[quote author=“Niles”][quote author=“saganfan”]
There’s very strong evidence to the contrary as regards Christianity and Judaism. Sam Harris is just wrong, and you’re wrong to agree with him without doing research. You bring up a perfect counter-example to the notion that faith inevitably results in fanaticism: Quakers and UUs. Move just a smidgen towards the center and find the Wesleyan Methodists. Their doctrines are the very essense of progressive humanism. Move to the right and find that many of religious conservatives believe that the US Constitution and the values it sets forth such as democracy, individual liberties, and limited government are sacred principles.
For a humanist religious conservative, look no further than Senator Robert C. Byrd. I had the pleasure to hear him speak at a democratic rally in his home state a couple of weeks ago. He carries a copy of the US Constitution everywhere he goes—he took it out of his pocket and waved it at the audience, exhorting us all to study it thoroughly. Byrd said that it was the greatest document ever written for governing people. He also believes it to have been divinely inspired.
Christianity is Hellenized Judaism. Read some Philo. A melding of Greek philosophy with Jewish anthropomorphised deity.
Do your own research. Subject Sam Harris’ assertion about moderate Christians to critical analysis. It doesn’t stand up.
You pointed out two denominations of Christianity that are, when compared to the larger body of Christianity, statistical outliers. You say that Harris is wrong, yet in order to establish this point you are using as examples two exceptions to the norm in Christianity.
Simply pointing out the existance of two of the most benign denominations of Christianity does not necessarily entail that they are doing any real good. It’s almost as if you’re giving them credit for being the least unprogressive.
The exact reason that Quakers and Unitarians are outcast by most of modern religious society is because their progressive ideals don’t really mesh with the conservative ideals of established traditional religion in the Western world. If these exceptions were the norm maybe you wouldn’t have people like Harris making such arguments. (Then again, you probably would, simply because any religious faith is an affront to reason and the critical analysis of ideas).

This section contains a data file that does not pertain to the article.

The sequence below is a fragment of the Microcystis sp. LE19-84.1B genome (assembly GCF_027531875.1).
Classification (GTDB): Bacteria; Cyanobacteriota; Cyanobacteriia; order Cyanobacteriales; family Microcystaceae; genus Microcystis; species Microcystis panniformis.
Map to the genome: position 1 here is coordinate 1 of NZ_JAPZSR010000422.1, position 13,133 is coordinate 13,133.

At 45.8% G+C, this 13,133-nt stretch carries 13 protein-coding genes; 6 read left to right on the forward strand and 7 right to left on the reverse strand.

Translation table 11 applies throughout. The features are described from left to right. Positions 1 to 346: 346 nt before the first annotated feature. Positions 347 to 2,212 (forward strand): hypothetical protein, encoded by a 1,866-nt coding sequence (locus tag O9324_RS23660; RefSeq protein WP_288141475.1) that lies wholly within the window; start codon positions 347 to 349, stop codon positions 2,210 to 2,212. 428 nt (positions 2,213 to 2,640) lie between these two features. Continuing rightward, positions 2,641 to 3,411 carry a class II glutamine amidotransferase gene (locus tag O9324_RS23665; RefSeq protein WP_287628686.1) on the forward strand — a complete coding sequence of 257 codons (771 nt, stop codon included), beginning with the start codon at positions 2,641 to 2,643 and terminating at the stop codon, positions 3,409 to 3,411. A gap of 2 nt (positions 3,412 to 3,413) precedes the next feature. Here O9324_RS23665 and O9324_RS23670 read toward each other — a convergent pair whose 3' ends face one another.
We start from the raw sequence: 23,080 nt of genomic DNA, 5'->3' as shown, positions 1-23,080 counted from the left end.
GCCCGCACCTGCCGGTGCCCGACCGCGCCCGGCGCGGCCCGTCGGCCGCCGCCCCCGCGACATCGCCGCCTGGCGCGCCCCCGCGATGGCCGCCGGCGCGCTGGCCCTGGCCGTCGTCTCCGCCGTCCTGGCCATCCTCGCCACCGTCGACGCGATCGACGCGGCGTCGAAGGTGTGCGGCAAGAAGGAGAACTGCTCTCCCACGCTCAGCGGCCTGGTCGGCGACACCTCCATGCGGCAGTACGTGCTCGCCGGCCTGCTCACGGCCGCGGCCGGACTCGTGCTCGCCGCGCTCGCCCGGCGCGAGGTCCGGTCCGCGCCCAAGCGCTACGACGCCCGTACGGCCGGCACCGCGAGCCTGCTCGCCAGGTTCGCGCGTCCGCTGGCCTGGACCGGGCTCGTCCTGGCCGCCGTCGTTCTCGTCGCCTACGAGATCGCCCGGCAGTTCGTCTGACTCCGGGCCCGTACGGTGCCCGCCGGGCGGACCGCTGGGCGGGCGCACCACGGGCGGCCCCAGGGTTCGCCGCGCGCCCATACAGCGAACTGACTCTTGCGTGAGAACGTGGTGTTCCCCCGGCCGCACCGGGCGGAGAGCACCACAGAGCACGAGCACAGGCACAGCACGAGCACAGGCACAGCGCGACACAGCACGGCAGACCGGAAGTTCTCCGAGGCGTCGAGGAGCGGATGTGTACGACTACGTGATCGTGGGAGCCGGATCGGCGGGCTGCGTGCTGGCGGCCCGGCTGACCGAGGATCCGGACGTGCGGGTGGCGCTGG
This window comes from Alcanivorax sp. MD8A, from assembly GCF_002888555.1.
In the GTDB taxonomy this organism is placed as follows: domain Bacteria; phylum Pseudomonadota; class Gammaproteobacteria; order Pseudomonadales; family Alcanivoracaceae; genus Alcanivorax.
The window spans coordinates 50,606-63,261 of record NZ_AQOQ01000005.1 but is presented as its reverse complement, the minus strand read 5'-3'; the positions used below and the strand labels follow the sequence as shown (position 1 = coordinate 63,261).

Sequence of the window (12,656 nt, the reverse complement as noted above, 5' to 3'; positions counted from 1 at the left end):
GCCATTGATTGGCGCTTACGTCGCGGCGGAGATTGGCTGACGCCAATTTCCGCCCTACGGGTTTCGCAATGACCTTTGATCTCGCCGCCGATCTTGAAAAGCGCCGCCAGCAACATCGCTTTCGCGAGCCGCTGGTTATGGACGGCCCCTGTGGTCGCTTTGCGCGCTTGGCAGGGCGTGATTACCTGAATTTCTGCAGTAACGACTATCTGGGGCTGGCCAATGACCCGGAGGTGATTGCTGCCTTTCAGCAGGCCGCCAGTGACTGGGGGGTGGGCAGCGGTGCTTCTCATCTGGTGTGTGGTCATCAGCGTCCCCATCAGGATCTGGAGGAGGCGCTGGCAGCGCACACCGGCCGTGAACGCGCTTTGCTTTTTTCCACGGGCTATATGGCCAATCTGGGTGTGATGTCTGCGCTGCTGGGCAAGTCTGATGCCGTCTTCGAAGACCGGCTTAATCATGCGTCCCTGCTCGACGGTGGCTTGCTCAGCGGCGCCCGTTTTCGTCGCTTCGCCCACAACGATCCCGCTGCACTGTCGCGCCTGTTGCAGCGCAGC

I have no doubt about the number of truly good religious people out there who believe in the Constitution and support the concept of liberty for all people (including non-religious people), but unfortunately many of the leaders of these religions only pay lip service to such a belief, and actively try to enact social policy based on their beliefs. When successful, these changes to social policy go further towards bringing acceptance to the religion in a given society. Those church leaders would not have the power they have were it not for their congragations of (mostly) moderate believers and the political power it represents. So yes, I do think that your average believer contributes to the problem of extremism, if only by providing an acceptable social climate in which it can flourish. You don’t have to worry about sharks if there’s no water.
Christianity is moderate—even the conservatives are mostly moderate. Moderate means they believe that each individual is entitled to express their own opinion. That politics be engaged in peacefully and that we should be subject to rule of law. You are mistaking people who hold different opinions than you with people who don’t think that you have a right to hold them. It is you who is the immoderate illiberal. It is you who wish that religious people (with whom you disagree) should not have the ability to participate with their beliefs in the political process. That is an exclusionary and bigoted approach.
Democracy works in America. The backbone is moderate Christians. That’s not a fundamentalist fantasy. It’s unambiguous statistical fact, and has been since the founding of the republic.